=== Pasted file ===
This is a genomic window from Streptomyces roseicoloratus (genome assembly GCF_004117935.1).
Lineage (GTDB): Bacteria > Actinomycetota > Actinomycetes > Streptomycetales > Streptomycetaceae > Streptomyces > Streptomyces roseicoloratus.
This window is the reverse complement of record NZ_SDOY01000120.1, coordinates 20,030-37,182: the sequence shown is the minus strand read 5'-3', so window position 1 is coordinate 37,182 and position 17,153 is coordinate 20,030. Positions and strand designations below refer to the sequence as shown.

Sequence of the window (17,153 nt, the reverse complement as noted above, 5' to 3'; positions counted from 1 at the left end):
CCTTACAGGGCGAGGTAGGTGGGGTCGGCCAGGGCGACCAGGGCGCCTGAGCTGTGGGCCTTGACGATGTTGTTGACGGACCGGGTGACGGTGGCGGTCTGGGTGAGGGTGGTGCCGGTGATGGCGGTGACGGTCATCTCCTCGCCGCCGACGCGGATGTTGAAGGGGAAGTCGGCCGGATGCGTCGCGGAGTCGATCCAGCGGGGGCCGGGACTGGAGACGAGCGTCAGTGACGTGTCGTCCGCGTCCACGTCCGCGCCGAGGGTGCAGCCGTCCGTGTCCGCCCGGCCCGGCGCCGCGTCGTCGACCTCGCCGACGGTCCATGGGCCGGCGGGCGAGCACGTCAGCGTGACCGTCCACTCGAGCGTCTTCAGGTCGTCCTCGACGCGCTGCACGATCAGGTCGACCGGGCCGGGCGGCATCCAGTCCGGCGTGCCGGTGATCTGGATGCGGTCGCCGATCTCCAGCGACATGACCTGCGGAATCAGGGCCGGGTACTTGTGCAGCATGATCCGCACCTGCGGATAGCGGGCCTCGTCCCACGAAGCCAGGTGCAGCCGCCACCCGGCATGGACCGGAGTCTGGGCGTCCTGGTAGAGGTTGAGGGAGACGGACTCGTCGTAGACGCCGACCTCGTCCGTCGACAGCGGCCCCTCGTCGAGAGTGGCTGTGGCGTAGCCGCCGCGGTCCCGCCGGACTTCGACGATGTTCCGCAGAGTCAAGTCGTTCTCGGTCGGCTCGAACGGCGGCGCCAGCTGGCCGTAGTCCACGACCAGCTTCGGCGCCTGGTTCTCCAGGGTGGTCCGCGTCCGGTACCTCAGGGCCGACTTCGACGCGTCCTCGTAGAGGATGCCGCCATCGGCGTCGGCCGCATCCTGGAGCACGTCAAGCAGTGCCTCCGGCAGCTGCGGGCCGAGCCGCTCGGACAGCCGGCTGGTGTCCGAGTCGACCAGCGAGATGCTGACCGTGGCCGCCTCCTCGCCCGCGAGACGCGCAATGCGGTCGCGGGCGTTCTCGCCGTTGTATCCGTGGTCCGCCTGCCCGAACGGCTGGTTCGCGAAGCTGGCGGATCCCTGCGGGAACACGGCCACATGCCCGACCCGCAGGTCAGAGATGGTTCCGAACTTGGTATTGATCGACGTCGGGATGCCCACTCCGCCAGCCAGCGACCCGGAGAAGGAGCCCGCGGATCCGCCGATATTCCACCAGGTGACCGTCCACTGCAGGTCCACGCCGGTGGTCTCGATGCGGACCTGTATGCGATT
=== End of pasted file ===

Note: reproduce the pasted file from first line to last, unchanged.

This is a genomic window from Streptomyces roseicoloratus (genome assembly GCF_004117935.1).
Lineage (GTDB): Bacteria > Actinomycetota > Actinomycetes > Streptomycetales > Streptomycetaceae > Streptomyces > Streptomyces roseicoloratus.
This window is the reverse complement of record NZ_SDOY01000120.1, coordinates 20,030-37,182: the sequence shown is the minus strand read 5'-3', so window position 1 is coordinate 37,182 and position 17,153 is coordinate 20,030. Positions and strand designations below refer to the sequence as shown.

Sequence of the window (17,153 nt, the reverse complement as noted above, 5' to 3'; positions counted from 1 at the left end):
CCTTACAGGGCGAGGTAGGTGGGGTCGGCCAGGGCGACCAGGGCGCCTGAGCTGTGGGCCTTGACGATGTTGTTGACGGACCGGGTGACGGTGGCGGTCTGGGTGAGGGTGGTGCCGGTGATGGCGGTGACGGTCATCTCCTCGCCGCCGACGCGGATGTTGAAGGGGAAGTCGGCCGGATGCGTCGCGGAGTCGATCCAGCGGGGGCCGGGACTGGAGACGAGCGTCAGTGACGTGTCGTCCGCGTCCACGTCCGCGCCGAGGGTGCAGCCGTCCGTGTCCGCCCGGCCCGGCGCCGCGTCGTCGACCTCGCCGACGGTCCATGGGCCGGCGGGCGAGCACGTCAGCGTGACCGTCCACTCGAGCGTCTTCAGGTCGTCCTCGACGCGCTGCACGATCAGGTCGACCGGGCCGGGCGGCATCCAGTCCGGCGTGCCGGTGATCTGGATGCGGTCGCCGATCTCCAGCGACATGACCTGCGGAATCAGGGCCGGGTACTTGTGCAGCATGATCCGCACCTGCGGATAGCGGGCCTCGTCCCACGAAGCCAGGTGCAGCCGCCACCCGGCATGGACCGGAGTCTGGGCGTCCTGGTAGAGGTTGAGGGAGACGGACTCGTCGTAGACGCCGACCTCGTCCGTCGACAGCGGCCCCTCGTCGAGAGTGGCTGTGGCGTAGCCGCCGCGGTCCCGCCGGACTTCGACGATGTTCCGCAGAGTCAAGTCGTTCTCGGTCGGCTCGAACGGCGGCGCCAGCTGGCCGTAGTCCACGACCAGCTTCGGCGCCTGGTTCTCCAGGGTGGTCCGCGTCCGGTACCTCAGGGCCGACTTCGACGCGTCCTCGTAGAGGATGCCGCCATCGGCGTCGGCCGCATCCTGGAGCACGTCAAGCAGTGCCTCCGGCAGCTGCGGGCCGAGCCGCTCGGACAGCCGGCTGGTGTCCGAGTCGACCAGCGAGATGCTGACCGTGGCCGCCTCCTCGCCCGCGAGACGCGCAATGCGGTCGCGGGCGTTCTCGCCGTTGTATCCGTGGTCCGCCTGCCCGAACGGCTGGTTCGCGAAGCTGGCGGATCCCTGCGGGAACACGGCCACATGCCCGACCCGCAGGTCAGAGATGGTTCCGAACTTGGTATTGATCGACGTCGGGATGCCCACTCCGCCAGCCAGCGACCCGGAGAAGGAGCCCGCGGATCCGCCGATATTCCACCAGGTGACCGTCCACTGCAGGTCCACGCCGGTGGTCTCGATGCGGACCTGTATGCGATT